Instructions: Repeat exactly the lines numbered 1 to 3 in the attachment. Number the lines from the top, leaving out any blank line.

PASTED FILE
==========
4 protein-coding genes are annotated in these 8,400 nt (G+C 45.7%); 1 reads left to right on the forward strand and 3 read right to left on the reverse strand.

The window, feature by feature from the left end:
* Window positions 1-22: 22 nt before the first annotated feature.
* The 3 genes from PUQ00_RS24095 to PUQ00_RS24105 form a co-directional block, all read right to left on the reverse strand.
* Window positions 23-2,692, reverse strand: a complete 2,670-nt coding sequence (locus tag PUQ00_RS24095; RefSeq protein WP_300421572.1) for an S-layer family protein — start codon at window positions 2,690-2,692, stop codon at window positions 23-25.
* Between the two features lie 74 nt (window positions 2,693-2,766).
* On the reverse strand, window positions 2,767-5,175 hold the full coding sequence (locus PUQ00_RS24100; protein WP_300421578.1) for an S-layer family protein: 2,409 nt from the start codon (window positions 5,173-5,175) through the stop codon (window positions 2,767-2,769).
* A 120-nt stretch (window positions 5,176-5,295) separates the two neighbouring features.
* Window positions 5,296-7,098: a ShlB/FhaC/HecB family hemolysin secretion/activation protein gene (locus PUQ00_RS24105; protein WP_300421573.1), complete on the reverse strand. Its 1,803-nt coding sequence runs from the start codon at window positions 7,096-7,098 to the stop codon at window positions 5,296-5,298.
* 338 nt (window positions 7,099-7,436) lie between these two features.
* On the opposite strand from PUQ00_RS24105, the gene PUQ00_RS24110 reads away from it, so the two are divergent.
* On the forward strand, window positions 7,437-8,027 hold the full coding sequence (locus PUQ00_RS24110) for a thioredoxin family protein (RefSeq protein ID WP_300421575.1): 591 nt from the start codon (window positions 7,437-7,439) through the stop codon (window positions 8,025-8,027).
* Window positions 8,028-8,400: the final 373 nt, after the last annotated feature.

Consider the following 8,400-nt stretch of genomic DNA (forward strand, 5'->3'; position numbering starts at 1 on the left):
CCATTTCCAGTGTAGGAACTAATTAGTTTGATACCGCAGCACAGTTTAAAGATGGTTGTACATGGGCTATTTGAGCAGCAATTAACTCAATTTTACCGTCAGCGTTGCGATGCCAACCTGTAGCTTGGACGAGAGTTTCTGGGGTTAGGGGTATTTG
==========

4 protein-coding genes are annotated in these 8,400 nt (G+C 45.7%); 1 reads left to right on the forward strand and 3 read right to left on the reverse strand.

The window, feature by feature from the left end:
* Window positions 1-22: 22 nt before the first annotated feature.